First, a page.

In your opinion what are the pros and cons of crowdfunding?

If a filmmaker is making a cheap movie, crowdfunding is a win/win situation. However, in my experience, crowdfunding requires an element of Internet celebrity to achieve success.  Add to that the required time commitment and it becomes a huge burden to bear.  I’ve seen boring projects get over-funded and great projects fail.  It’s entirely subjective like a screenwriting contest or like a film festival’s selection process.

After attending AFM what would you consider to be the key considerations in order for you to work with a distributor or producers rep?

There are a few things I look for when considering a distributor or producer’s rep.  Does the company pay an advance against royalties?  If a company does not pay advances on projected sales and/or royalties, I don’t immediately dismiss it.  Obviously, I’d rather work with a company that does offer advances because I’ve got bills to pay just like everyone else.  However, a company that doesn’t offer royalties may still be beneficial to me in other ways.  For example, if a company has worked with films that are bigger than mine, there is an opportunity for my film to be offered as part of a package deal when the distributor approaches a TV network.

If the distributor has worked with bigger films than my film, I look to see if the films are similar genres.  Handing over my romantic comedy to a skilled horror film distributor is probably not a smart choice because the company will be out of its element. I also look for flexibility in the contract. Deliverables can be costly, so I look for flexibility in that aspect.  I look for caps on marketing and advertising with a clause that requires my approval before certain actions are taken. Typically, I work my due diligence with folks who are more knowledgeable than I, so the scammers are pretty much weeded out before I approach them, or soon after they approach me.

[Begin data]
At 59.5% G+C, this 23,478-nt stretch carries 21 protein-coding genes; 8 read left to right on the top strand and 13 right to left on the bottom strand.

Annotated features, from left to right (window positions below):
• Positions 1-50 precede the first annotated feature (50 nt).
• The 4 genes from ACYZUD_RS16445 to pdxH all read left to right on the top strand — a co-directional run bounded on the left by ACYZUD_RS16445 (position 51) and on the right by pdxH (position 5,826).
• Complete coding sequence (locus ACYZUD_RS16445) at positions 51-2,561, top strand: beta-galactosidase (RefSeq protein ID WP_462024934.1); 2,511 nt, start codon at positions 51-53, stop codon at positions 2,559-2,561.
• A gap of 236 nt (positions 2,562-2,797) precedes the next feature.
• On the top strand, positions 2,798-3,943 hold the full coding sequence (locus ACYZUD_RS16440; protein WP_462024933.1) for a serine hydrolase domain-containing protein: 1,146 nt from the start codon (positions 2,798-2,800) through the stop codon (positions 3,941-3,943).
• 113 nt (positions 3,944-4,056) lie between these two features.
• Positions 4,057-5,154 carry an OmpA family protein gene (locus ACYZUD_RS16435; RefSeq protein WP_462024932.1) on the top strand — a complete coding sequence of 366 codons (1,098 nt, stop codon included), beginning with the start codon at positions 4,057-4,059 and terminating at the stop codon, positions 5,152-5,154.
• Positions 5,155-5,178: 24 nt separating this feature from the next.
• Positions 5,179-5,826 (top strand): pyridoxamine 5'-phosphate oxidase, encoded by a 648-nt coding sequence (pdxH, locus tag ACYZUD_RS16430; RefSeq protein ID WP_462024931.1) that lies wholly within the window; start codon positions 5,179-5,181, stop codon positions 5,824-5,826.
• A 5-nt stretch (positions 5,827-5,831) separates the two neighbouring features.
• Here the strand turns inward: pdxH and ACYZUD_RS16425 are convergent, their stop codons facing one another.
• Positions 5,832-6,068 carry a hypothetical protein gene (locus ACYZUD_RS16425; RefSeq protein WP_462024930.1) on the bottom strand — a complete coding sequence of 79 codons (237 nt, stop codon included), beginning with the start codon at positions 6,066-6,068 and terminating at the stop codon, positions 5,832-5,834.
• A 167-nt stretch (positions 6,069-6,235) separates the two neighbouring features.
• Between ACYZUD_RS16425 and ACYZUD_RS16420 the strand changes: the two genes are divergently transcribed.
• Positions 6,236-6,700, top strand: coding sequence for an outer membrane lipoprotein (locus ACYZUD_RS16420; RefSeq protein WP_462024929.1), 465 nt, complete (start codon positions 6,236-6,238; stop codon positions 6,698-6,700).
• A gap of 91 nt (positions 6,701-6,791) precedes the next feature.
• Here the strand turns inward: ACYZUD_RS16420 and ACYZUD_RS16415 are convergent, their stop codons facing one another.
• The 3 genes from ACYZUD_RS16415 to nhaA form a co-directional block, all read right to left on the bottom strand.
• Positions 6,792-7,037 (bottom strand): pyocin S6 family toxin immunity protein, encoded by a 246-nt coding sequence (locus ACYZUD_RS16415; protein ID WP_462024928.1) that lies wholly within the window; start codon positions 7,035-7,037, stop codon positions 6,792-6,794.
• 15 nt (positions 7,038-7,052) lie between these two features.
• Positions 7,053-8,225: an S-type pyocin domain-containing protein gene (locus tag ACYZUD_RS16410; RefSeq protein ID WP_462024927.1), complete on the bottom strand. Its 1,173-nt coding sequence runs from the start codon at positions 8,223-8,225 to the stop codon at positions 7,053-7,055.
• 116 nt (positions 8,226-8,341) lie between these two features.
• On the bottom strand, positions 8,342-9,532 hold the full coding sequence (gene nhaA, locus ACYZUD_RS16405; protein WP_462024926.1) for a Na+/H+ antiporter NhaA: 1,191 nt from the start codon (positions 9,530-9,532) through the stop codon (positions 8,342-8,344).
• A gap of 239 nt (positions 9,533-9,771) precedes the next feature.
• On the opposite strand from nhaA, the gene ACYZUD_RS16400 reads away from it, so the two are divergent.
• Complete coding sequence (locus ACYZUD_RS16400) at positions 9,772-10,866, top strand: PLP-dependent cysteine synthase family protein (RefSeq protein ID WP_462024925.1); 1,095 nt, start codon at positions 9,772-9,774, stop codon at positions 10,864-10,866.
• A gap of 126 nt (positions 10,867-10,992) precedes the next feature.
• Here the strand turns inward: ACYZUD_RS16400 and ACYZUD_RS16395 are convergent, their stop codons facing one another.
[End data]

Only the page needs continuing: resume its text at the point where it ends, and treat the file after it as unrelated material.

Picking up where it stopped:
Was your opinion and perception about AFM different beforehand?

Before AFM I did sort of put distributors on a pedestal, when in fact they are normal everyday working people just like I am.  The fact is, I had two completed films and a film project in hand and they wanted films.  It’s not about putting on one’s salesman cap and selling.  It’s more about finding a good home for your film through research and introductions.

Attending AFM helped me understand that I need to consider domestic and foreign opportunities for my film.  The world is a big place and thinking only foreign or only domestic is shortsighted.

What surprises you most about the changes in independent film since you started out?

I’m surprised that advancements in technology haven’t done more to facilitate discovery and distribution for indie filmmakers.  Technology is affecting everything else by leaps and bounds but things still seem fuzzy within the areas of DIY distribution, film discovery and filmmaker awareness.  It seems there’s still a gap between indie filmmakers and their audiences. Social media has helped as has using SEO has helped.  It makes sense that some of the smaller Internet distribution companies would benefit by partnering up with other companies.  This way instead of 500 companies scattered all over the Internet there are one or two.  In essence, I’m surprised that companies like Google and Yahoo haven’t recognized the potential of working with indie filmmakers on a global basis.

Find out more about Angelo’s thoughts about filmmaking and distribution and two of his own projects in Part 2 of our Q&A and in the meantime have a look at his website www.angelobell.com or connect with him on Twitter @angelobell.